The Falcons, Saints and Buccaneers each took a big step backward Sunday, but the Panthers earned their best win of the Ron Rivera-era.
What we learned: Perhaps the most disturbing thing about the Falcons’ Week 14 loss to the Panthers was that it did not come as that much of a surprise. Yes, they had won three games in a row heading into Sunday’s game, but they were not playing to the potential they showed early in the season. We might have to go all the way back to the first half of the season to find a game where Atlanta had a performance that was great all-around. The offense was sluggish again at Carolina, and the defense played its worst game of the season. The Falcons still have a 1½-game lead for the top seed in the NFC, but in a time where they want to be playing their best football, the Falcons are playing their worst.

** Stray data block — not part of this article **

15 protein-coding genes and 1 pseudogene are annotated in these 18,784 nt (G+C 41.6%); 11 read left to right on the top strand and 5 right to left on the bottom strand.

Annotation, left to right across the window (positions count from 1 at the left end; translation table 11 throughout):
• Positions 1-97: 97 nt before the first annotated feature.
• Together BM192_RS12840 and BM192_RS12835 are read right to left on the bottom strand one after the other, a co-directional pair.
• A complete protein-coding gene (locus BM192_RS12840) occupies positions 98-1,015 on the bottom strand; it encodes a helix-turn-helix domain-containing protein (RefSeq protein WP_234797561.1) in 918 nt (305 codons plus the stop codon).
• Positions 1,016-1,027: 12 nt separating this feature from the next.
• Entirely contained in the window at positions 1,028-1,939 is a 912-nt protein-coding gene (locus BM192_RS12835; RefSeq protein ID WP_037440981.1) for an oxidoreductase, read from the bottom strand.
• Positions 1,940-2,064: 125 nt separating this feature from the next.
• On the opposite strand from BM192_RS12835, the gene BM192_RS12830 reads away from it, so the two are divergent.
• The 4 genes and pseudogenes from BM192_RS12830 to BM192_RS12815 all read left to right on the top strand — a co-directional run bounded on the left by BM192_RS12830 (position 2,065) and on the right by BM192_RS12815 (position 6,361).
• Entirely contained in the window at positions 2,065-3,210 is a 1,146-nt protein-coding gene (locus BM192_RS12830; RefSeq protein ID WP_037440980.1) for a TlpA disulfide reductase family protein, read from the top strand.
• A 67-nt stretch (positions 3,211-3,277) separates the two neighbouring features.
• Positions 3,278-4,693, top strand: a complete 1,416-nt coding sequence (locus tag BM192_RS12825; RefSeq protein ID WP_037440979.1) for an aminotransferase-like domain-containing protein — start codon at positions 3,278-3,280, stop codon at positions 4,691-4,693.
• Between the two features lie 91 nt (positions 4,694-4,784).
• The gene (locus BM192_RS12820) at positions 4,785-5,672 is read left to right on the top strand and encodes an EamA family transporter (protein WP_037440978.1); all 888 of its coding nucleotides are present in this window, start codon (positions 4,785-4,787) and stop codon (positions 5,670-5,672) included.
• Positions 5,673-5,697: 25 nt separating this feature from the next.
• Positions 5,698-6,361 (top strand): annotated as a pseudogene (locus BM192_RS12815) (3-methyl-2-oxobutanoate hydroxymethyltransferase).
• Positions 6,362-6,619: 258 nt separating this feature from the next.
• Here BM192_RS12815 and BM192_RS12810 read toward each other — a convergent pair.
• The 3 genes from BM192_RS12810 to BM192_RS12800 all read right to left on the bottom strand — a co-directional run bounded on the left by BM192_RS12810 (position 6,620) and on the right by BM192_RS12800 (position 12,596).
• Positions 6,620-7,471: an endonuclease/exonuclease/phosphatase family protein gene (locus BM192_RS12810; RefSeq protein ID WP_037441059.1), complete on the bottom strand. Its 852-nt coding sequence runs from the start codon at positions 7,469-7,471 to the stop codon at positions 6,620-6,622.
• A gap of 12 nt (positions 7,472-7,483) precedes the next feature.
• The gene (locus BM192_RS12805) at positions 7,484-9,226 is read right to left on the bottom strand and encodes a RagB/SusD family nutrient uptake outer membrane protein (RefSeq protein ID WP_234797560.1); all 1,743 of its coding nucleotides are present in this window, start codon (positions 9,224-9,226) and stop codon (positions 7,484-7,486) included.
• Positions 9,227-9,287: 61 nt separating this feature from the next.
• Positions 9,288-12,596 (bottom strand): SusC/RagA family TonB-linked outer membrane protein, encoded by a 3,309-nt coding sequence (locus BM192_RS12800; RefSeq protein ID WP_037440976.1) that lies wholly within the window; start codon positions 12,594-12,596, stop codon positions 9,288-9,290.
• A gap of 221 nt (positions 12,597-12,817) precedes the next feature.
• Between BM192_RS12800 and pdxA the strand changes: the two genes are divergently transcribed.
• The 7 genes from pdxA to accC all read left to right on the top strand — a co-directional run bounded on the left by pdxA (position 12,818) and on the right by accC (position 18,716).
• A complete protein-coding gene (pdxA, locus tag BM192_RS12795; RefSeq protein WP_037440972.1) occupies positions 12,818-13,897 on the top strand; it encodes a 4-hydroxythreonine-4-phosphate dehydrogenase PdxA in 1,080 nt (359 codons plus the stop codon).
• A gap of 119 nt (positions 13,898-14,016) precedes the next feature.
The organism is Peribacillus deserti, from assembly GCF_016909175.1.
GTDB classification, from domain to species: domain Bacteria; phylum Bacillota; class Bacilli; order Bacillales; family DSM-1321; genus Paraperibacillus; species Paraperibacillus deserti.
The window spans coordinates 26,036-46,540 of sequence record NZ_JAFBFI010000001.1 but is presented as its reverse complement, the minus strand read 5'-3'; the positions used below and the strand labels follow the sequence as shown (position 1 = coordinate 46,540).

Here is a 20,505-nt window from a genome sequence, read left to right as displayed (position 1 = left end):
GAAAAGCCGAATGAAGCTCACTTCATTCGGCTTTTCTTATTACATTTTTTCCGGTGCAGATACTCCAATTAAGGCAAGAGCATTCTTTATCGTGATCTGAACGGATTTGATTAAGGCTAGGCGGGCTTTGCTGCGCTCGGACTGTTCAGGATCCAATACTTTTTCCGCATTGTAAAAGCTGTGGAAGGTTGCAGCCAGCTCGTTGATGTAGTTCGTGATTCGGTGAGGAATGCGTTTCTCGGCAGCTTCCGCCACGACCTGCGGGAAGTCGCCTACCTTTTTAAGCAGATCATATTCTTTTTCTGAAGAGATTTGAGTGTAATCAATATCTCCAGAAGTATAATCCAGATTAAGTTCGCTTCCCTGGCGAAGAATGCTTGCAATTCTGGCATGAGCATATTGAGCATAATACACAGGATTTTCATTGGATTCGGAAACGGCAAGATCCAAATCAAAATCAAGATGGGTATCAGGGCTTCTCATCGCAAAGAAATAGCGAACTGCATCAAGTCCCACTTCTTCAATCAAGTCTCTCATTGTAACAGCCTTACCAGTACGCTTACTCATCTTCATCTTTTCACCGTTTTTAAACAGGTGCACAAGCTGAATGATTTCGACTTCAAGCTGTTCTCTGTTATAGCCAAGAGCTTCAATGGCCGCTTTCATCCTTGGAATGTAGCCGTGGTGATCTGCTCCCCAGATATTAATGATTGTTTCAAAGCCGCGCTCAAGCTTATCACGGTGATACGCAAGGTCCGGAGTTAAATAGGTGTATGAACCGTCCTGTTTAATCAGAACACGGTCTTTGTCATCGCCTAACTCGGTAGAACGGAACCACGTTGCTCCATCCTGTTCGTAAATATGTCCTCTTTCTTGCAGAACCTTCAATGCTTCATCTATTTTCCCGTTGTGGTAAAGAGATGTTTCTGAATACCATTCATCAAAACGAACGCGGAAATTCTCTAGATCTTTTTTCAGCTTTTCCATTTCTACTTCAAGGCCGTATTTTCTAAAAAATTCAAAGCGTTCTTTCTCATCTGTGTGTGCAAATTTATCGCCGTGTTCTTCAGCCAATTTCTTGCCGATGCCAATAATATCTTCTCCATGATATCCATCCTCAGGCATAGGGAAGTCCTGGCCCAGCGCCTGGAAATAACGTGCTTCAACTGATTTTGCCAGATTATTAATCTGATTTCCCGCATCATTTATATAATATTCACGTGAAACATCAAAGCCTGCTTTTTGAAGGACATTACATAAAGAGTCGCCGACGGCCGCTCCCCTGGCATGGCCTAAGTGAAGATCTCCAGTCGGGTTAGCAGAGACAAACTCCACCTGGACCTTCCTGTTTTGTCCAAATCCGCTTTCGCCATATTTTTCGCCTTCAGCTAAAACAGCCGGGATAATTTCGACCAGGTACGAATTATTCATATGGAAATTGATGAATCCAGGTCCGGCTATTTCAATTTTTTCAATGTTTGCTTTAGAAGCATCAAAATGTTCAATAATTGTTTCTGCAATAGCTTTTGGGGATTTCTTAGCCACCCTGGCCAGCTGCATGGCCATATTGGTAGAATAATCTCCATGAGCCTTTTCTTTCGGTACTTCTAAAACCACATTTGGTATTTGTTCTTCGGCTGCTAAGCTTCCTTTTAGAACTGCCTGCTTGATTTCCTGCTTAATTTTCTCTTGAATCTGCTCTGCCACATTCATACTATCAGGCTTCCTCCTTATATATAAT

What’s in store next: The NFC South-champion Falcons will get the rare opportunity to measure themselves against a fellow division leader when they host the Giants in Week 15. It will be the first meeting between the teams since the wild-card round of last season’s playoffs, when the Giants handed the Falcons an embarrassing 24-2 loss on their way to a Super Bowl run. The Falcons failed to score on offense (their only points were from a safety) that day at MetLife Stadium. The Giants are coming off an offensive explosion in which they handled the Saints in a 52-27 win. They have a one-game lead at the top of the NFC East.